Sneak peek at Chihuly's new exhibition at Seattle Center
Sketched May 8 and 9, 2012
Dale Chihuly's bright and colorful glass artwork, usually displayed in temporary exhibits around the world, has found a permanent home at Seattle Center, where the "Chihuly Garden and Glass" exhibition opens Monday.
I've been aware of Chihuly's glass art since moving to the area six years ago, but I didn't really know what to make of it. Like with any tangible creation, nothing compares to seeing it in real life to begin understanding what the artist is trying to do.
I was recently allowed to roam the exhibition while glass spires were still being unboxed and cleaners were mopping the floor.
As I wandered around, I remembered the Fun Forest rides that I sketched here just two years ago. Everything looks so different now -- and also quieter.
The giant outdoor sculptures in the garden, even if only partially visible to people outside the enclosed space, add an exhuberant touch of color to a city that can often feel so gray.
One of them is a radiant sun that towers over a mound of black mondo grass. It brought to mind flashes of Joan Miró's surrealist shapes and colors. The Catalan painter and sculptor wasn't a favorite for me growing up in Barcelona but I later came to appreciate his work. Perhaps Chihuly will also grow on me over time?
The sun sculpture, which is 16-feet in diameter, was definitely my favorite among everything I saw. There is something magnetic about it that pulls you in. People outside the tree fence surrounding the garden were raising their cameras to photograph it. I even heard someone shout: "How do you get in there?"
In case you have the same question, here's the answer: Tickets are $19 for adults, $12 for ages 4 to 12, $17 for seniors and $15 for adult King County residents.
Here are more drawings from my visit to give you an idea of what to expect:
The exhibition centerpiece is the glass house that connects the pavilion galleries with the outdoor gardens. What looks to me like thousands of red and yellow glass parasols hang from the ceiling and filter multicolored light into the room. As I knelt down to draw, some of my watercolors ended up making a mess on the floor. How timely, I thought, since I was sketching the cleaning crew in action.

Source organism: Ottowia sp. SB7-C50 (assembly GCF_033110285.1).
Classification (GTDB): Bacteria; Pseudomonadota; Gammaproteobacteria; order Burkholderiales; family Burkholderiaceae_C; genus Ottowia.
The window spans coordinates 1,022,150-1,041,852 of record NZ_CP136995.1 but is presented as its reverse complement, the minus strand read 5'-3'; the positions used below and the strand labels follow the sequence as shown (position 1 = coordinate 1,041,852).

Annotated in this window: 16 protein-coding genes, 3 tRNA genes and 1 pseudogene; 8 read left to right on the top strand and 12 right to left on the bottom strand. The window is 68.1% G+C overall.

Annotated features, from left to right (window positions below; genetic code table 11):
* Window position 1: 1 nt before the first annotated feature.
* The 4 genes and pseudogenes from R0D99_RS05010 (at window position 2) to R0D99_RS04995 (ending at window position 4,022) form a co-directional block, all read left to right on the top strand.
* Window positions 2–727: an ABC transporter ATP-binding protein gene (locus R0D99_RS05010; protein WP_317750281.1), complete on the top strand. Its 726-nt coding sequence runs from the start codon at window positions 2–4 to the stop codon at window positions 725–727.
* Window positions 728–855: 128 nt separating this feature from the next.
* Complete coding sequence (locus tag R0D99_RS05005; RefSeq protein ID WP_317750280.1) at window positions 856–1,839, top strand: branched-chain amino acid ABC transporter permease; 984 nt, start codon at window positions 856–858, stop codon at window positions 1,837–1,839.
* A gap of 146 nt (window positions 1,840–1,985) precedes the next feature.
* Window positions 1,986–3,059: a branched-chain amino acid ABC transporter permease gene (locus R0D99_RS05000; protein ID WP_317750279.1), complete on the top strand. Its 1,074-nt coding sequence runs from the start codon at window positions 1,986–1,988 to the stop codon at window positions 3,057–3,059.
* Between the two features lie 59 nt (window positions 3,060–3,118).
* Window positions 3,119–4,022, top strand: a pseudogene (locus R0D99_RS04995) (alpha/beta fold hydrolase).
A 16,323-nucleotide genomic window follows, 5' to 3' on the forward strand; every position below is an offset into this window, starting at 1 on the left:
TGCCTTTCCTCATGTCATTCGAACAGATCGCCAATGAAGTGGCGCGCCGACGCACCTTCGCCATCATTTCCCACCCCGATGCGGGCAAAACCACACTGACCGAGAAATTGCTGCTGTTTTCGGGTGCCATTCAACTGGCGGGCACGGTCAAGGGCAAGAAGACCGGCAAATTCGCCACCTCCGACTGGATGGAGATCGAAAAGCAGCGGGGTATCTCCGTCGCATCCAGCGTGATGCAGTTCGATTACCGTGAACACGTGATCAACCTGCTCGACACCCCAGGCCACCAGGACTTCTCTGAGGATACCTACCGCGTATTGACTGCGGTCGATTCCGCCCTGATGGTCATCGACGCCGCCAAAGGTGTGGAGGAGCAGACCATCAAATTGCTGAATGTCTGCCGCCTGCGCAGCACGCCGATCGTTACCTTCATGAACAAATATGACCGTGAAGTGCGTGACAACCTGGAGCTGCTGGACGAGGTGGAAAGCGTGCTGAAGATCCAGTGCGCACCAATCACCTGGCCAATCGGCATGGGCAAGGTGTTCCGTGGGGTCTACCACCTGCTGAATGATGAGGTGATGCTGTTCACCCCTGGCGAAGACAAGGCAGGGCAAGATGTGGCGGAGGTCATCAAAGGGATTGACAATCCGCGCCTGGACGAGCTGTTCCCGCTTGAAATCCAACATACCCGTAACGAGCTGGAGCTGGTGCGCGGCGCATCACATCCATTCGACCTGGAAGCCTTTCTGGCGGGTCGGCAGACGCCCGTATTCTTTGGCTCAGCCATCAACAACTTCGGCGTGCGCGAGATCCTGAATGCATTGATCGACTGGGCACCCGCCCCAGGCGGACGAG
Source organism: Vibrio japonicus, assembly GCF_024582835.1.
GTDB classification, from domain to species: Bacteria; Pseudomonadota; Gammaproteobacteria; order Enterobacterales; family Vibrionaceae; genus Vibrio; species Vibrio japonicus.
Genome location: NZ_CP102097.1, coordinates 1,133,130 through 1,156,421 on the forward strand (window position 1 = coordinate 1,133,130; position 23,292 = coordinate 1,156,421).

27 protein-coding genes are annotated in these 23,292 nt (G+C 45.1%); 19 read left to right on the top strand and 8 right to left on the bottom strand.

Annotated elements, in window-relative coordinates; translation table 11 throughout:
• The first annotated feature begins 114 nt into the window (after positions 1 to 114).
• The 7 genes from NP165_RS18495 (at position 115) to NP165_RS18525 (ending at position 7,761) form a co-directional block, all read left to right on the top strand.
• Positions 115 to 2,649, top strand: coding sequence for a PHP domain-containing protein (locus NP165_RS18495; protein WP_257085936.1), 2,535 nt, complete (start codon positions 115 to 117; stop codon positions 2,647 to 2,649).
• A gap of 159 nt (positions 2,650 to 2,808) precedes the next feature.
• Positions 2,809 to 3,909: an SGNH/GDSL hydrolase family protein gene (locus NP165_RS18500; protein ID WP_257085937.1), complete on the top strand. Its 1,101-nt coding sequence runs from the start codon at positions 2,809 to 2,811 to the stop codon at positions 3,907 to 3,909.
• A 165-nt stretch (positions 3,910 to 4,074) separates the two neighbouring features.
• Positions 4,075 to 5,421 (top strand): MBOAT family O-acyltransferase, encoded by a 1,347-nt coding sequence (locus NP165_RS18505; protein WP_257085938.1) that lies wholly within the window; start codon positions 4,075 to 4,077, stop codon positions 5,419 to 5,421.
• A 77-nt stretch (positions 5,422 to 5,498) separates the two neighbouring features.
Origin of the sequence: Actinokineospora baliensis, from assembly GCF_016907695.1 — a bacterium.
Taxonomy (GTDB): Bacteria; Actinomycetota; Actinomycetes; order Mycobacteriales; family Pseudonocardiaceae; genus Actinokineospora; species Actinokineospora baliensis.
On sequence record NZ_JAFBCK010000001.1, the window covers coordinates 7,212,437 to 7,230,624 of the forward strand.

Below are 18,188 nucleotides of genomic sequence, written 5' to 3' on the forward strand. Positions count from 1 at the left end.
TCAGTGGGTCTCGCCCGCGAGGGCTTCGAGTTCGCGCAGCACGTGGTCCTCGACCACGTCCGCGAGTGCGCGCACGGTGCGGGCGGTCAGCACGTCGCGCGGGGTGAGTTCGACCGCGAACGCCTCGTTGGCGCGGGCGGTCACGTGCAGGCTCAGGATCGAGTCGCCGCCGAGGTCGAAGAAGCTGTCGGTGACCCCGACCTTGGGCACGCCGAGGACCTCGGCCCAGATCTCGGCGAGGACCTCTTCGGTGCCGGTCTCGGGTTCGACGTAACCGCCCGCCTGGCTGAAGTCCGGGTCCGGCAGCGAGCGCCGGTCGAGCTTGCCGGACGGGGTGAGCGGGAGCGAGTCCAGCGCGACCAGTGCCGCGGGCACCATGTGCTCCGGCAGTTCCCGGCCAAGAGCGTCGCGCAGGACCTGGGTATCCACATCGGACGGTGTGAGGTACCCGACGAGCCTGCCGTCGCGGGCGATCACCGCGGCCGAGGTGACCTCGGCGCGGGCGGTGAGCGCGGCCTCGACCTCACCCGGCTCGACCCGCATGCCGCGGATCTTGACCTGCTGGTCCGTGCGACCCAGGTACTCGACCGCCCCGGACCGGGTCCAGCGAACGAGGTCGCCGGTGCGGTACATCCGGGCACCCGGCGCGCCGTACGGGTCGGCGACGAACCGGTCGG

Of all the wildly-shaped glass art that peppers the garden, I found the spheres particularly eye-catching. They mirror the looming Space Needle behind you, creating an image everyone will want to photograph -- or even sketch.
A special treat from my early look at the galleries was watching how the glass sculptures are assembled. Chihuly's staffers had to tie each piece individually to a metal frame, carefully positioning them to avoid gaps that would reveal the underlying structure. This chandelier previously hung over the canals of Venice, the city regarded as the European cradle of glassmaking.
Chihuly's exhibit offers a walk-through of his entire career. Not being that familiar with his work, I appreciated the gallery that displays early works inspired by hand-woven Northwest Indian baskets.
This giant "Sea Life" sculpture stands out against the dark gallery walls, painted in what an exhibition representative described as "Chihuly Gray." The Tacoma native, I was also told, has found inspiration from seaforms since combing the beaches of the Puget Sound as a kid.
Chihuly's affinity with water themes is also present in this display, a wooden boat loaded with glass sculptures that reminded me of algae growing under the sea.
Chihuly's love for glass is unquestionable, but who knew that he collected all sorts of stuff? Accordions, old cameras, ceramic dogs, bottlecap openers and other vintage items are on display at the exhibition's restaurant, the Collections Café.
I spotted a familiar Spanish brand among the couple of hundred bottlecap openers on display in a vitrine at the entrance of the cafe. If my memory doesn't fail me, the first beer I ever had was a Cruzcampo. I wonder if Chihuly actually used the opener to try one. They are good.
The vintage television sets at the exhibition store also seemed out of place until I was told they belong to Chihuly's personal collection. The staff told me they will play videos about the artist.
You can browse a gallery of sketches and purchase prints.